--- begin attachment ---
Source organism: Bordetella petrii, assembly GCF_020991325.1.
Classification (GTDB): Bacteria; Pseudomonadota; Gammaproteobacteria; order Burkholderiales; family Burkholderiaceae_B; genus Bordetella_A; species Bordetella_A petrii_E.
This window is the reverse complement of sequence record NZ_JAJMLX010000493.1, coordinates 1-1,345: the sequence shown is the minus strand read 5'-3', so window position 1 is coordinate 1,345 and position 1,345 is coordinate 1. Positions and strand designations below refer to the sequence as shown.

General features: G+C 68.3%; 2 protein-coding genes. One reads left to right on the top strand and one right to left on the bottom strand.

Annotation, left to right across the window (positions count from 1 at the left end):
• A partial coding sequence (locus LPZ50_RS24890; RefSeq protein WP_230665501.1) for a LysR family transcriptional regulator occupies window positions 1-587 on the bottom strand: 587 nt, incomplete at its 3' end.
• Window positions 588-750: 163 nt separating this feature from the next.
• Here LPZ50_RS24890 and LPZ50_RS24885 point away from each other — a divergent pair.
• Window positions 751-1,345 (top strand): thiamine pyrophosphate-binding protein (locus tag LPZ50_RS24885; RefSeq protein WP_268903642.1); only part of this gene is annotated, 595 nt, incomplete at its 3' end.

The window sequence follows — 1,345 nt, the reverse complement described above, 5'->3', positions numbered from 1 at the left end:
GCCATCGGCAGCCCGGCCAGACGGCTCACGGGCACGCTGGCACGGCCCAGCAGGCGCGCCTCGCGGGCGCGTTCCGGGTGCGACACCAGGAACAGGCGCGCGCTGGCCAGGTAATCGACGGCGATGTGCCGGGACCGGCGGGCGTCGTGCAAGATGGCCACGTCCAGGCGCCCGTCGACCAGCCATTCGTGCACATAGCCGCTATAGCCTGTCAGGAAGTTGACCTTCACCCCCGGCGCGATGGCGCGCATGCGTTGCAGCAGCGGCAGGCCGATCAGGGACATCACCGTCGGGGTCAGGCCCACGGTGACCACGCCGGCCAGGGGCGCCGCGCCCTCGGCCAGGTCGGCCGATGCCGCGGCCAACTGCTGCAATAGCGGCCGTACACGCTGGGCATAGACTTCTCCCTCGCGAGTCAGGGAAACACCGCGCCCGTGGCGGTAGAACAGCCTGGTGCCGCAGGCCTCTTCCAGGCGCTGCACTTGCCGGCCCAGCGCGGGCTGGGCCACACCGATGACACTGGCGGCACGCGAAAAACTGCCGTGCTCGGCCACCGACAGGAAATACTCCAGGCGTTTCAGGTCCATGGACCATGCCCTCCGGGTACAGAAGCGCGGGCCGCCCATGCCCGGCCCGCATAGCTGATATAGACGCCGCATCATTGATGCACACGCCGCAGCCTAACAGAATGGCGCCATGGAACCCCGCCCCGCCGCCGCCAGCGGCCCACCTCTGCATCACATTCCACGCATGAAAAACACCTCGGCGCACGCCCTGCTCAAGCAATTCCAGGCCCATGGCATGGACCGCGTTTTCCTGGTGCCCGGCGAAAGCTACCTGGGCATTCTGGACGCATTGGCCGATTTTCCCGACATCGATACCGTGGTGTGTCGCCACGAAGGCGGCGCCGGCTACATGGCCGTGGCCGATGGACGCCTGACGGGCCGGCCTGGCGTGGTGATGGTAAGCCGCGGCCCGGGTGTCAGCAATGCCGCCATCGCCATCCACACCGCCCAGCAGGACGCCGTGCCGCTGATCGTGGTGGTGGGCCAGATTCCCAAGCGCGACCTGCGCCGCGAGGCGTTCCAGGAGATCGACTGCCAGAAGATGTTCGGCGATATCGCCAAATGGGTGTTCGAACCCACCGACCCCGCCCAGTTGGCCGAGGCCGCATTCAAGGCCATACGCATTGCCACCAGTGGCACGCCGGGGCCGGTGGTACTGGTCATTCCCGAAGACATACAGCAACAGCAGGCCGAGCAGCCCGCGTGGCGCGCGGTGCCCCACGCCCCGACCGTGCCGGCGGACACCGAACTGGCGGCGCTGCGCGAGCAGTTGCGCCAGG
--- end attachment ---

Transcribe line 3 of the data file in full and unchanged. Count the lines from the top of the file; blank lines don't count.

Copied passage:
This window is the reverse complement of sequence record NZ_JAJMLX010000493.1, coordinates 1-1,345: the sequence shown is the minus strand read 5'-3', so window position 1 is coordinate 1,345 and position 1,345 is coordinate 1. Positions and strand designations below refer to the sequence as shown.